Accuphase amplifiers are a model examples of common sense. By means of deliberate choices, they push the limits of what classic components can do.

    | Front and rear

    The two-layer chassis is made of a steel, with a thick aluminum element anodized in golden color bolted in the front. I've already described the front panel so let me just add that the amplifier does not have a standby mode and it is turned off using a mechanical switch. At the back there is an asymmetrical section at the top and a symmetrical below. The loudspeaker sockets are large, gold-plated and user-friendly. The IEC socket features three pins.

    | Inside

    The chassis inside is divided in the same way as it always is in Accuphase products. The chamber in the middle is occupied by a powerful power supply with a toroidal transformer secured with vibration damping material and shielded with aluminum casing - the casing also acts as a heat sink. In front of the transformer you can see two very large capacitors, with a capacity of 50,000 μF each, with the Accuphase logo. It is known that these are in fact made by Nichicon. There are several secondary windings and each low-voltage section features a separate regulated power supply.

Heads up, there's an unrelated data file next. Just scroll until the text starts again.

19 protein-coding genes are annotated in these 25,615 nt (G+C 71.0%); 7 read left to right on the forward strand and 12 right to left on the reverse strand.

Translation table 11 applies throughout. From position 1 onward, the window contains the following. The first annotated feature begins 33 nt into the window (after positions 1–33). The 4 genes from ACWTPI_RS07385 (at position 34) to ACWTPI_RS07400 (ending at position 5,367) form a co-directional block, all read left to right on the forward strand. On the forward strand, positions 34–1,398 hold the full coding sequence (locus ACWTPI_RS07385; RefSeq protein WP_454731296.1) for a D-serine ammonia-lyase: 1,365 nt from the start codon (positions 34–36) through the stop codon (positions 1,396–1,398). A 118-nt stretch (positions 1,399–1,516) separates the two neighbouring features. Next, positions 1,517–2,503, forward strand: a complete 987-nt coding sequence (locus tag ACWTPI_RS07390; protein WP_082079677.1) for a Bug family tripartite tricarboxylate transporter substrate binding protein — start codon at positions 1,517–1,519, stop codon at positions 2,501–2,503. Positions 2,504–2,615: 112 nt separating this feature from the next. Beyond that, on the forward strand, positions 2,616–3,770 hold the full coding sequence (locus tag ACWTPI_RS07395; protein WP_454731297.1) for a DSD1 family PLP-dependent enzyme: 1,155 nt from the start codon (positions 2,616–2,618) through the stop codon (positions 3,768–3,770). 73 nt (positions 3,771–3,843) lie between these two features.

The signal goes to non-gold-plated (only ground is gold-plated) RCA sockets or gold-plated XLR ones. After the RCA sockets there is a symmetrization circuit - the whole preamplifier is a balanced design. Then signal via long cables is sent to the front of the device where a large PCB with the AAVA (Accuphase Analog Vari-gain Amplifier) is located. I described it many times in previous reviews so there is no point in repeating that. Let me just remind you that it is an analog circuit that converts a voltage signal into a current one that then changes the amperage and converts it back to voltage signal. Thanks to this process the whole system has only minimal noise and distortion levels and does not change the input and output impedance regardless of the position of the volume knob. In this case, it is a balanced circuit developed for the Accuphase top-of-the-line preamplifiers.

    The signal prepared in this way goes to the power amplifiers. They feature transistors and are bolted directly to massive heat sinks; integrated circuits work with negative feedback. Surface mounting is used for components. In the output three pairs of Vishay MOS-FET transistors work in push-pull mode. The bias is set quite high which allows amplifier to deliver the first 30 W (@ 8 Ω) in class A, and then they start to work in the AB class, up to 75 W.